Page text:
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Credit booms, banking crises, and the current account
What is the marginal effect of an increase in the private sector debt-to-GDP ratio on the probability of a banking crisis? This paper shows that the marginal effect of rising debt levels depends on an economy's external position. When the current account is in surplus or in balance, the marginal effect of an increase in debt is rather small; a 10 percentage point increase in the private sector debt-to-GDP ratio increases the probability of a crisis by about 1 to 2 percentage points. However, when the economy is running a sizable current account deficit, implying that any increase in the debt ratio is financed through foreign borrowing, this marginal effect can be large. When a country has a current account deficit of 10% of GDP (which is similar to the value in the Eurozone periphery on the eve of the recent crisis) a 10 percentage point increase in the private sector debt ratio leads to a 10 percentage point increase in the probability of a crisis.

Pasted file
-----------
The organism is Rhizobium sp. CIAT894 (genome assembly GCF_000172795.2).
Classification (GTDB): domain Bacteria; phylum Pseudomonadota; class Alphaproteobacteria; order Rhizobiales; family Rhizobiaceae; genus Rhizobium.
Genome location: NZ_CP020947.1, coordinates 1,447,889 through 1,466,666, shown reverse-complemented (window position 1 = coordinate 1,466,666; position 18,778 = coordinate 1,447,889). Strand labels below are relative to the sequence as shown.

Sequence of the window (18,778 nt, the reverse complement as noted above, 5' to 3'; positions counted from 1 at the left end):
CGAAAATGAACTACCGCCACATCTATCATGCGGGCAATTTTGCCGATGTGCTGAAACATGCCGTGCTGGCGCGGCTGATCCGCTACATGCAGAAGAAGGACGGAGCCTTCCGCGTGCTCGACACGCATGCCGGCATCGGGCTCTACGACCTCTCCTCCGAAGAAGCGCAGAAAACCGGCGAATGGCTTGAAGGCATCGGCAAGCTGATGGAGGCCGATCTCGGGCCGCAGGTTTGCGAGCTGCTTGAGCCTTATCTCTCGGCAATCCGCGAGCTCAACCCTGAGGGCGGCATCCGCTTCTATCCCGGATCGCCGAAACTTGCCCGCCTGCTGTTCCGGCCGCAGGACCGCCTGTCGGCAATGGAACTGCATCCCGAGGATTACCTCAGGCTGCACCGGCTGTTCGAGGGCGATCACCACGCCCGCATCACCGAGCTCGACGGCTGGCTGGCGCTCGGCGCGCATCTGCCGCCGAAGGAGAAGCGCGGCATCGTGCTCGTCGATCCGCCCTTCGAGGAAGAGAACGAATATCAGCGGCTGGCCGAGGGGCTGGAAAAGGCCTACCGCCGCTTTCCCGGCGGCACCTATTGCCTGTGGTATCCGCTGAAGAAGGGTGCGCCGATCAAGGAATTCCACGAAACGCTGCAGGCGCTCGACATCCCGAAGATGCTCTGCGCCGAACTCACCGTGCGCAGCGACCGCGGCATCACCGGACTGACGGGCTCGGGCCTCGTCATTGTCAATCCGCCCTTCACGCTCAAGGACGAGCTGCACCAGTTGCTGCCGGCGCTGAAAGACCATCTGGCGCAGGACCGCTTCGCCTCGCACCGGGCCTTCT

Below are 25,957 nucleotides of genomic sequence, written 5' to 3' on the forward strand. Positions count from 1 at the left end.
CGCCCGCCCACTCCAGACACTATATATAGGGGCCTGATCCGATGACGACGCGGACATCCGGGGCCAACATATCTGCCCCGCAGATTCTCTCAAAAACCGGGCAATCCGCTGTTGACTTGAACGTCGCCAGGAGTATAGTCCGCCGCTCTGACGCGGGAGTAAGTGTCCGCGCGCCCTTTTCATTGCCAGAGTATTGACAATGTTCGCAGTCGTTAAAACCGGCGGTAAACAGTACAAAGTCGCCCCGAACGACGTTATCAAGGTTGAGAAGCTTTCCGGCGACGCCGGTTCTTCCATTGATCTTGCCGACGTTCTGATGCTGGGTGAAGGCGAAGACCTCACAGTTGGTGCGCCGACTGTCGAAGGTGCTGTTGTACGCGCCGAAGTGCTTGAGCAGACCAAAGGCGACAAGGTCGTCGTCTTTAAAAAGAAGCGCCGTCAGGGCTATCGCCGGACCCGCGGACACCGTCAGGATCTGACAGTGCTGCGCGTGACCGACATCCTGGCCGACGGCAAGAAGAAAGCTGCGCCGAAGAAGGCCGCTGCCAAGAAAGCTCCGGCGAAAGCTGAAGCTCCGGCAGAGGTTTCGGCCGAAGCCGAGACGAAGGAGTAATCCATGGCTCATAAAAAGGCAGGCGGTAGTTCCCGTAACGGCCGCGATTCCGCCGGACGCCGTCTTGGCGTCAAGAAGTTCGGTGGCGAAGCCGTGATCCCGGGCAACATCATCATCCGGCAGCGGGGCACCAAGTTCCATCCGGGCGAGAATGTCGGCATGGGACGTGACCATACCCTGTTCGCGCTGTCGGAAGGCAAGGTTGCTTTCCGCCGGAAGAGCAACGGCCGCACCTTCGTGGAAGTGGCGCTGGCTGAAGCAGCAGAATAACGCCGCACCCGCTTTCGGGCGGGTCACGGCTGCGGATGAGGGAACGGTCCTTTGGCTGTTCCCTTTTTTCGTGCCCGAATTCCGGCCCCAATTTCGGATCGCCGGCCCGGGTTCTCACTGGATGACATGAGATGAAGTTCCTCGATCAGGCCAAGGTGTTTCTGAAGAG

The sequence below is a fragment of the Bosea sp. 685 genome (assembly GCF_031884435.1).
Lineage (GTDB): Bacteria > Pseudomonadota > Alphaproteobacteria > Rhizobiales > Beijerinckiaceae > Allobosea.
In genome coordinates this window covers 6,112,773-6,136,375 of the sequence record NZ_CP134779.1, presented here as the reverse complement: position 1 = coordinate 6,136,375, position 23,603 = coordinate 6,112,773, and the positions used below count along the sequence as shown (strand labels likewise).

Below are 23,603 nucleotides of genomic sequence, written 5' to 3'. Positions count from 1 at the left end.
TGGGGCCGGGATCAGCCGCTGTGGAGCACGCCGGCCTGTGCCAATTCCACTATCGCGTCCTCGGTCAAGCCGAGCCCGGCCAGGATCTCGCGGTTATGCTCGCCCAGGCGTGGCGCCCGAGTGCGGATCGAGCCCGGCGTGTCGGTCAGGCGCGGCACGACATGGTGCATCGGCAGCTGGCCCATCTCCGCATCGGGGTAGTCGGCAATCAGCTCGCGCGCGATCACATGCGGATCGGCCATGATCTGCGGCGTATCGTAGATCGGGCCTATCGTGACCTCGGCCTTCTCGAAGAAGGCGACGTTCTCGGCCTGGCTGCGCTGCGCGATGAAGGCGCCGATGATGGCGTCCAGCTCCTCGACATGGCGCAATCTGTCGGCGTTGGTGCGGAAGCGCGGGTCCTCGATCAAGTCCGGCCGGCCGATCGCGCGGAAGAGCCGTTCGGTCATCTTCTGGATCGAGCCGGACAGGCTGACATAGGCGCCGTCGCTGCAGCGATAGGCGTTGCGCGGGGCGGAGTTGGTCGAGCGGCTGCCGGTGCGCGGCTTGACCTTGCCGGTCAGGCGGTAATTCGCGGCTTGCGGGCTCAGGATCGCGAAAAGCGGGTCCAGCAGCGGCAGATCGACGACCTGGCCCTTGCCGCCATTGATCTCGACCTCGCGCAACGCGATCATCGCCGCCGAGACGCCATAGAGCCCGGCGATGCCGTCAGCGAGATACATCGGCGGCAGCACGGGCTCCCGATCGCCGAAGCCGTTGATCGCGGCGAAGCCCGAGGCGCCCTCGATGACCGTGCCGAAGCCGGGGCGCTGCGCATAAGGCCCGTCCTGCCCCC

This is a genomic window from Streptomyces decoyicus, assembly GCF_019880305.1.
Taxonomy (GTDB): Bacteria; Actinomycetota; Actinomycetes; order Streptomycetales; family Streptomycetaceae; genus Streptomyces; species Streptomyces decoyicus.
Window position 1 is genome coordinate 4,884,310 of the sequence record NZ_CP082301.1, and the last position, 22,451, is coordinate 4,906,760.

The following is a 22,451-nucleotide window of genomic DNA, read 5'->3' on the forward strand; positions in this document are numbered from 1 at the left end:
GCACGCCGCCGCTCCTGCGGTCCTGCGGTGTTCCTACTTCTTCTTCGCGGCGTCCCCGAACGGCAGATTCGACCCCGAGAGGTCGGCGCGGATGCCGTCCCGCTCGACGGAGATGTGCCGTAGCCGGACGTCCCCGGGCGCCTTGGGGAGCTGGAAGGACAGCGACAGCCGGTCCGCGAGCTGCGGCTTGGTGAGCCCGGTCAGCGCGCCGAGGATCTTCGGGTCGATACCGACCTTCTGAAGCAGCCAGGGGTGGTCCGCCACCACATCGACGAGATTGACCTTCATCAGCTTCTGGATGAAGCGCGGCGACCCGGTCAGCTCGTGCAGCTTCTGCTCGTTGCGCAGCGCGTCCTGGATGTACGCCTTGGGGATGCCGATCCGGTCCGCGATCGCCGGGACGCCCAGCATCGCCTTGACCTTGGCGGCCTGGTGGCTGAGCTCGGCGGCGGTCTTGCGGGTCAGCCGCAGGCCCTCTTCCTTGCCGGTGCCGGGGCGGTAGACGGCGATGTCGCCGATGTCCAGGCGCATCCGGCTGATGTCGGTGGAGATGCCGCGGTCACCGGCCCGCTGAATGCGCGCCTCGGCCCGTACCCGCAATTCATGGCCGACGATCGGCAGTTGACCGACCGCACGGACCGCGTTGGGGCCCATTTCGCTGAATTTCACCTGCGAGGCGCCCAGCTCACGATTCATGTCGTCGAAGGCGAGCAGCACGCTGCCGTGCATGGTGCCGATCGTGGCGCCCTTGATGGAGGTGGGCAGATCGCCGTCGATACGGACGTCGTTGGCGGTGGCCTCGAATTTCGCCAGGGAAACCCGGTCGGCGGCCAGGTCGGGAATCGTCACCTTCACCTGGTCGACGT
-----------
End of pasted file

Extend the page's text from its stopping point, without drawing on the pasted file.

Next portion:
AUTHORS: Davis, J. Scott; Mack, Adrienne; Vandenabeele, Anne; Phoa, Wesley
Current account surplus may damp the effects of China’s credit boom
In contrast to similar credit expansions in the euro periphery in the 2000s and East Asia in the 1990s, China?s credit boom is far less likely to end in a dramatic bust because it?s financed by domestic savings.
AUTHORS: Davis, J. Scott; Mack, Adrienne; Phoa, Wesley; Vandenabeele, Anne